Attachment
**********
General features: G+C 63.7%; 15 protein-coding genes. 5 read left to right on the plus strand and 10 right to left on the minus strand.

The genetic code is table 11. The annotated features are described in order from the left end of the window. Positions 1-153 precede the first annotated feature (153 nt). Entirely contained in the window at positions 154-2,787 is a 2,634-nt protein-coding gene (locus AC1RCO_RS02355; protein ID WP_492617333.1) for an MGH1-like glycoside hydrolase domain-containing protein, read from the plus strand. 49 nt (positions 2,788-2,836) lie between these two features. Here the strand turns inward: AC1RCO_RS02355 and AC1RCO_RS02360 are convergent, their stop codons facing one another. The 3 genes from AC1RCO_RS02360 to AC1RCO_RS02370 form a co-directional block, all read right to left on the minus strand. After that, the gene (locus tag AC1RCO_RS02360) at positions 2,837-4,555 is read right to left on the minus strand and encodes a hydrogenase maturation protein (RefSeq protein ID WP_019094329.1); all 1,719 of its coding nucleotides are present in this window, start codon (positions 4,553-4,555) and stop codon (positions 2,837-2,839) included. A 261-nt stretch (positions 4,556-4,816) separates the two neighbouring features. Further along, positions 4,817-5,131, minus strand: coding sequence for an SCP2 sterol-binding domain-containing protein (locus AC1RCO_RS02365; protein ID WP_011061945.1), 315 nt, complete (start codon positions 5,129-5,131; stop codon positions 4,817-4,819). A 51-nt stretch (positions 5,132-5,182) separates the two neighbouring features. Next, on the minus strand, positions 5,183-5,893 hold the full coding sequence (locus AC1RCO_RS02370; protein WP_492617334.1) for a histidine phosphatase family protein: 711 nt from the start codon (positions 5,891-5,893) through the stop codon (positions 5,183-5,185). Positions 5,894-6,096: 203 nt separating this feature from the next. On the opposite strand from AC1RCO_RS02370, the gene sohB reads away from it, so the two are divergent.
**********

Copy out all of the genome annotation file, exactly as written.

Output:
General features: G+C 63.7%; 15 protein-coding genes. 5 read left to right on the plus strand and 10 right to left on the minus strand.

The genetic code is table 11. The annotated features are described in order from the left end of the window. Positions 1-153 precede the first annotated feature (153 nt). Entirely contained in the window at positions 154-2,787 is a 2,634-nt protein-coding gene (locus AC1RCO_RS02355; protein ID WP_492617333.1) for an MGH1-like glycoside hydrolase domain-containing protein, read from the plus strand. 49 nt (positions 2,788-2,836) lie between these two features. Here the strand turns inward: AC1RCO_RS02355 and AC1RCO_RS02360 are convergent, their stop codons facing one another. The 3 genes from AC1RCO_RS02360 to AC1RCO_RS02370 form a co-directional block, all read right to left on the minus strand. After that, the gene (locus tag AC1RCO_RS02360) at positions 2,837-4,555 is read right to left on the minus strand and encodes a hydrogenase maturation protein (RefSeq protein ID WP_019094329.1); all 1,719 of its coding nucleotides are present in this window, start codon (positions 4,553-4,555) and stop codon (positions 2,837-2,839) included. A 261-nt stretch (positions 4,556-4,816) separates the two neighbouring features. Further along, positions 4,817-5,131, minus strand: coding sequence for an SCP2 sterol-binding domain-containing protein (locus AC1RCO_RS02365; protein ID WP_011061945.1), 315 nt, complete (start codon positions 5,129-5,131; stop codon positions 4,817-4,819). A 51-nt stretch (positions 5,132-5,182) separates the two neighbouring features. Next, on the minus strand, positions 5,183-5,893 hold the full coding sequence (locus AC1RCO_RS02370; protein WP_492617334.1) for a histidine phosphatase family protein: 711 nt from the start codon (positions 5,891-5,893) through the stop codon (positions 5,183-5,185). Positions 5,894-6,096: 203 nt separating this feature from the next. On the opposite strand from AC1RCO_RS02370, the gene sohB reads away from it, so the two are divergent.